Bay United FC, R.I.P.

Jason, looking pained, for some reason. We hadn't even started the post-game drinking yet!

Matthew and I consider yet another humiliating loss, probably. Now to the bar!

I was a late-comer to soccer. In what is now obviously the most tragic irony ever to befall me, I did not like nor understand The Beautiful Game in 1994 when the U.S. hosted its first World Cup. The fact that Spain played its matches a mere 15 blocks east of my house on Capitol Hill and I didn't bother to even notice now haunts my soccer-obsessed dreams. Yes, it was not until when I moved to Spain in 1996 that I came to fully appreciate the world's most popular sport.

When I returned to the U.S. and moved to San Francisco in January of 1997, I decided that it might be cool to actually learn to play the game. I grew up with football, baseball, and -- god help me -- basketball, so I knew less than nothing about how to kick a soccer ball properly. My best friend, Jason, had played in high school, so he and I went to a park near my house in Oakland and he showed me the ropes.

Soon after, Jason, our great friend Matthew (a rugby player from Engerland), and I got the bright idea to form a rec league team and compete in the Golden Gate Soccer League, which was co-ed and seemed like a good way to meet women.

With that noble goal in mind, I rounded up some coworkers and as many of our friends who would risk embarassment on the pitch and we were off. We dubbed ourselves Bay United FC, on the count of having players from all five areas of the S.F. Bay Area (S.F., Oakland, Alameda, Emeryville, and Berkeley).

I found a place to get some snazzy jerseys made up, designed a bitchin' logo, and voilá! We were a team. One problem: we sucked.

Turns out almost none of us knew how to really play soccer well, and we were soundly beaten in match after match. No matter, the real purpose of the team was the after-game happy hours. There we sat as a team, drinking brews, eating fish and chips, and laughing at all of our mistakes while celebrating any triumphs (like keeping the game close or scoring a goal). Everyone looked forward to each Sunday's game, and we all formed a close bond that I'll always remember fondly.

But here's where the storybook ending comes in. In the league, every team made the playoffs, so we were in as well. We came into the opening playoff game defeated, as in the opposite of undefeated. We hadn't won a single game the entire season and were determined to finally pull one out. As fate (and the tournament bracket) would have it, we were playing the top-seeded team (we were, of course, the lowest seed).

The game was hard-fought throughout, and we ended regulation in a 0-0 tie. Since this was the playoffs, we had to have a winner, so to overtime we went. The overtime worked in a way whereby each team lost a player after so many minutes of not scoring and we took it down to three on three. That's when our star forward, a blonde accountant (who lead a quite unaccountant-like life on the weekends), scored the goal that sent us into the next round and sent the top seeds home to their mommies.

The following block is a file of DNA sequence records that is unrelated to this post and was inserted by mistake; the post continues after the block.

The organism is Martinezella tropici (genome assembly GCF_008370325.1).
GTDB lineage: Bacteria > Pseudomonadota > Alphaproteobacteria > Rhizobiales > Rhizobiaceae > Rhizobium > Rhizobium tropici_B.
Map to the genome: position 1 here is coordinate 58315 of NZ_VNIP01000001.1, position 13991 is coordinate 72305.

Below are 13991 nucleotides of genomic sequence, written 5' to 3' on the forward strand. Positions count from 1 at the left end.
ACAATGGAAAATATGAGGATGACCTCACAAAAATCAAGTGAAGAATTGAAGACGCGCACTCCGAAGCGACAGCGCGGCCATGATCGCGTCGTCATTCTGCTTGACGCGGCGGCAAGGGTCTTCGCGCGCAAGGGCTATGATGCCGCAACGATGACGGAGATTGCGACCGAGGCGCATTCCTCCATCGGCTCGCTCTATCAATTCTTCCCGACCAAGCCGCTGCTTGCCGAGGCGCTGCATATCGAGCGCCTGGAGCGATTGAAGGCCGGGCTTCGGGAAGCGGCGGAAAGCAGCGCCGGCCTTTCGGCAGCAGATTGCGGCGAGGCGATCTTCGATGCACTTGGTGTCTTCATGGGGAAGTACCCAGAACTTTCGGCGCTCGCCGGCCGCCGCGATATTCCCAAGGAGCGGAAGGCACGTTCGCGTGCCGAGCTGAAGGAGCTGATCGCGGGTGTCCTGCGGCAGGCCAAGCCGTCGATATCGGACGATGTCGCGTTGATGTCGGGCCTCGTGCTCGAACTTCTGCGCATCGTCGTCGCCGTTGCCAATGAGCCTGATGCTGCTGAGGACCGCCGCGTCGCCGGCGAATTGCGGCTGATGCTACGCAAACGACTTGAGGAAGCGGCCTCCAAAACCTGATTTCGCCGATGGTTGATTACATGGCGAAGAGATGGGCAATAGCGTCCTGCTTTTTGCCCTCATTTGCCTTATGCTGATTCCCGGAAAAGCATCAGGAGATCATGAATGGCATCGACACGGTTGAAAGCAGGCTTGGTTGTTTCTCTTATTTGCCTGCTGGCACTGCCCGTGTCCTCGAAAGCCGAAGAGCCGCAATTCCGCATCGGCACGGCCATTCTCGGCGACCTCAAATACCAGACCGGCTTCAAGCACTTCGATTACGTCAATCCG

I felt like I had just won the World Cup.

We lost the next playoff game, not that it mattered by then. The team carried on in various incarnations with a multitude of players (although the core group of Matthew, Jason, and I were always there) until around 2001, when we finally decided to call it quits.

When I'm watching the World Cup in two weeks with a brew in hand, I, for one, will remember the Bay United FC and toast to my teammates. We had a hell of a time.


Old friends visit!

Originally uploaded by Xose.
This weekend we were very happy to play host to some good friends from our days in San Francisco, Jen and Gabe.

Jen was in town for a book expo in the D.C. Convention Center, so they made the trek up to Silver Spring on Metro for a cookout in the back yard. Sylvia was excited to meet them, and Jenny and I were very psyched to hang out with such fun people again.

I worked with Jen at CMP while in S.F., and she and Gabe made the cross-country move about a year before Jenny and I did (we're all part of the great exodus of post-dot-com talent from the ultra-expensive Bay Area).

We had fun catching up and marveling at how much we know about each others' recent lives due to reading each other's blogs. It's amazing that the Internet allows you to keep up with family and friends all over the world. In my opinion, this is one of the best things about the Internet: the capability to bring people together, even if they are far apart geographically.

Anyway, we had a great time with Gabe and Jen, and hope to see them again soon! Thanks for coming down guys!